This is the latest roundup in our Dezeen Lookbooks series providing visual inspiration for the home. Previous articles in the series feature terrazzo kitchens, stylish home offices, children's bedrooms and inspiring outdoor living spaces.
The luxurious garden of this penthouse in Darlinghurst, Sydney, is made up of raised beds filled with indigenous plant, tree and shrub species.
Designed by landscape architect Matt Dillion, the plants were carefully selected to suit harsh rooftop conditions. The garden surrounds a pavilion-inspired penthouse with large windows.
This Mexico City rooftop garden was created as a getaway within a crowded neighbourhood in the bustling city.
Walkways made from white marble pebbles meander through different leisure areas, which feature plots of vegetation carefully planted to make the space seem bigger. Curved lines, artificial hills and dense planting add to the spacious feel.
A series of rooftop gardens were added to this stepped San Francisco building.
Los Angeles architect Jamie Bush used a landscape firm to choose plants to suit the California climate, which can quickly change from very hot to very cold. Among these are ornamental grasses, which are both attractive and hardy enough to thrive in windy conditions.
Studio Course revived this penthouse in Pune, west India, which opens up to a rooftop space. The local studio connected the apartment's library with its courtyard garden where a raised patio makes for a perfect space for reading and relaxing.
Practical gravel lines the ground while shrubs and trees in wide terracotta pots add touches of green to the stone walls and floor.
The garden was designed to function as a closed cycle of growth, harvest and consumption, and grows a number of different vegetables in its raised plant beds and a number of terracotta pots.
Bangkok's Forest House has over 120 trees planted on its green roofs. As the roof terrace receives the most sunlight, it has also been planted with fruits, herbs and vegetables for the family who lives here.
Shma Company, which designed Forest House, believes that plant-covered buildings can help to mitigate many of the effects of climate change.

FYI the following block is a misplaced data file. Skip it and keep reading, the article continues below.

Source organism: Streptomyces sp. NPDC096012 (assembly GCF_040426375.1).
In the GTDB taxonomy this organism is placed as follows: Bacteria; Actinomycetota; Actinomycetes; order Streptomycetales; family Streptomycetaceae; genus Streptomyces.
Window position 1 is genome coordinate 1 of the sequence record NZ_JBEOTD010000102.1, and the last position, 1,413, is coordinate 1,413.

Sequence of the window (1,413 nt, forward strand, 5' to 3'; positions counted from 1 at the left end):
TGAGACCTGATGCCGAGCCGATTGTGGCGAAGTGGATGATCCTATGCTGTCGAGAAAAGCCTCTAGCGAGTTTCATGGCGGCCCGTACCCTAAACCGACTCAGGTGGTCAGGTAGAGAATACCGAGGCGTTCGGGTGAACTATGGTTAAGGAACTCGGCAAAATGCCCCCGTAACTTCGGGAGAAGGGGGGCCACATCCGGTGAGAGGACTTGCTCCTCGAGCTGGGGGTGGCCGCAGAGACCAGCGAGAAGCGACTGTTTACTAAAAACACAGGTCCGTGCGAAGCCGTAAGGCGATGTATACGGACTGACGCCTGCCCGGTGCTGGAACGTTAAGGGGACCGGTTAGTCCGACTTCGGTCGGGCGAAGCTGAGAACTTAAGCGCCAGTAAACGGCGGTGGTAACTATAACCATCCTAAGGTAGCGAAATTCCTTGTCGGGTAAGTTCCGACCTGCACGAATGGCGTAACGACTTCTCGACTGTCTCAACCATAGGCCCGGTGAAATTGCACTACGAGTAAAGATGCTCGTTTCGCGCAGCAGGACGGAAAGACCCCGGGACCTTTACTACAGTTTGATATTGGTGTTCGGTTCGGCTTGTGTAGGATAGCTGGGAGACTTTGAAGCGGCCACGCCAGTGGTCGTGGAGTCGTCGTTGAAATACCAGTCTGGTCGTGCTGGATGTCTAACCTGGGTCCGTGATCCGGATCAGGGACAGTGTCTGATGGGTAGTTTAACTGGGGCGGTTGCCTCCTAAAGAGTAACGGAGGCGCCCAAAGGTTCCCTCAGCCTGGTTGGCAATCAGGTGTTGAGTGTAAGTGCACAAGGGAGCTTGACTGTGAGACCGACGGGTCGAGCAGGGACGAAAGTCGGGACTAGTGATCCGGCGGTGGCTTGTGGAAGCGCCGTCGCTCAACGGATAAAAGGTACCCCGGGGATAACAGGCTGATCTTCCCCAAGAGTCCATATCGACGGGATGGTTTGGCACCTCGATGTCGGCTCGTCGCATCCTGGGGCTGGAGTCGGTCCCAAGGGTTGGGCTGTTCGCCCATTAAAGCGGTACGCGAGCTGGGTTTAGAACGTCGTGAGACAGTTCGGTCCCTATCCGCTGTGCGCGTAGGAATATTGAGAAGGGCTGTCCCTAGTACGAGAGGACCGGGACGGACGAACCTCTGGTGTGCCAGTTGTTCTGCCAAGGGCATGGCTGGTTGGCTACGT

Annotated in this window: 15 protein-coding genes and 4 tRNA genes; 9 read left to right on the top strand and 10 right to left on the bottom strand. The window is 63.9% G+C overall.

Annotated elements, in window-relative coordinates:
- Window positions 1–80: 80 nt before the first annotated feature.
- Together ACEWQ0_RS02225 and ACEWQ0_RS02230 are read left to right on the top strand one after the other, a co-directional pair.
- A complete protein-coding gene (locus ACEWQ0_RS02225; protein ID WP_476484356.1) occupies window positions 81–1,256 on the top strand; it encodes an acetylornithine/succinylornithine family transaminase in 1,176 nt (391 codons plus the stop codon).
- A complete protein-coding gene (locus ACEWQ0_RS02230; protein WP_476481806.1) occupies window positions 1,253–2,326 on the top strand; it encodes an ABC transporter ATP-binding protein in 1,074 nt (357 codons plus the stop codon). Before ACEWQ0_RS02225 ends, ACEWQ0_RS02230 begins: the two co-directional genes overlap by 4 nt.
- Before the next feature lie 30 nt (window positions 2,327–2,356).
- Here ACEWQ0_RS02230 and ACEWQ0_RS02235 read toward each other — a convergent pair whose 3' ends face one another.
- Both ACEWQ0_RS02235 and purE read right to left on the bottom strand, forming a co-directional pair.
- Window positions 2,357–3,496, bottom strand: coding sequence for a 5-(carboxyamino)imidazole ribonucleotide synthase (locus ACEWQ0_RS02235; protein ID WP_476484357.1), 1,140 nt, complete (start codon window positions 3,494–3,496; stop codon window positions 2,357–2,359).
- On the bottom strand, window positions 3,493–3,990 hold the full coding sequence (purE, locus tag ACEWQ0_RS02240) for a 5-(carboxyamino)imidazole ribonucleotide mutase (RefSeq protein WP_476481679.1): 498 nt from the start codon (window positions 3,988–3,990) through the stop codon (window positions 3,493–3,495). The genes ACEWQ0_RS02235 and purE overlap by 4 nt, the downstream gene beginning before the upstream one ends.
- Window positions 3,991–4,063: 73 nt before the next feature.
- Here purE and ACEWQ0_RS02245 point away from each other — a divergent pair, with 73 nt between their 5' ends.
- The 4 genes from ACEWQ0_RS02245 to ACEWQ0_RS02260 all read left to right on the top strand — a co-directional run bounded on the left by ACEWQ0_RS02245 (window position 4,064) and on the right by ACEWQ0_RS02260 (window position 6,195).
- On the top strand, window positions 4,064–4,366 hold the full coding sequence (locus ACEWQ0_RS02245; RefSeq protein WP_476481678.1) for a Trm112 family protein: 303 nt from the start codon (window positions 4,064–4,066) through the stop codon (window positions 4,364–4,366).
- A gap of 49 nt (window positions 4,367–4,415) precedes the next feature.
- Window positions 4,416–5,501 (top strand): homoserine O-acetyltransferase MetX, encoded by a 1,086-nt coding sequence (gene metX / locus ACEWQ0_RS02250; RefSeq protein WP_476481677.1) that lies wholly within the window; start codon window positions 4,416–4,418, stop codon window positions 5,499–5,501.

The studio wanted to immerse the building in "thousands of plants" to make it feel soulful and welcoming. The rooftop garden uses species native to Yorkshire's woodlands, with evergreen shrubs and trees to provide colour throughout the year.
Permanent scaffolding containing garden spaces encapsulates this Tokyo home.
Though it's not a traditional rooftop garden, the different levels of the scaffolding allow the owners to experience a wide variety of plants, from a large tree on the ground to smaller potted plants higher up.
Dutch garden designer Piet Oudolf, the designer of the High Line in New York, used herbaceous perennials ranging from flowering plants to decorative grasses for this rooftop garden.
The plants are placed in fibreglass planters with built-in benches and were used to frame four different zones on the rooftop, including a piazza and a dining area.
The roof of this house in Vietnam is formed by a large tiered garden that was created to offer the owners as much outdoor space as possible. Trees, plants and flowers have been planted in rows on the staggered roof.
"The client wanted a large house with a large garden," architects Vo Trong Nghia and Masaaki Iwamoto said. "Answering this request, a single roof is designed as a hanging garden to plant numerous trees and plants on."
This is the latest in our series of lookbooks providing curated visual inspiration from Dezeen's image archive. For more inspiration see previous lookbooks showcasing peaceful bedrooms, calm living rooms and colourful kitchens.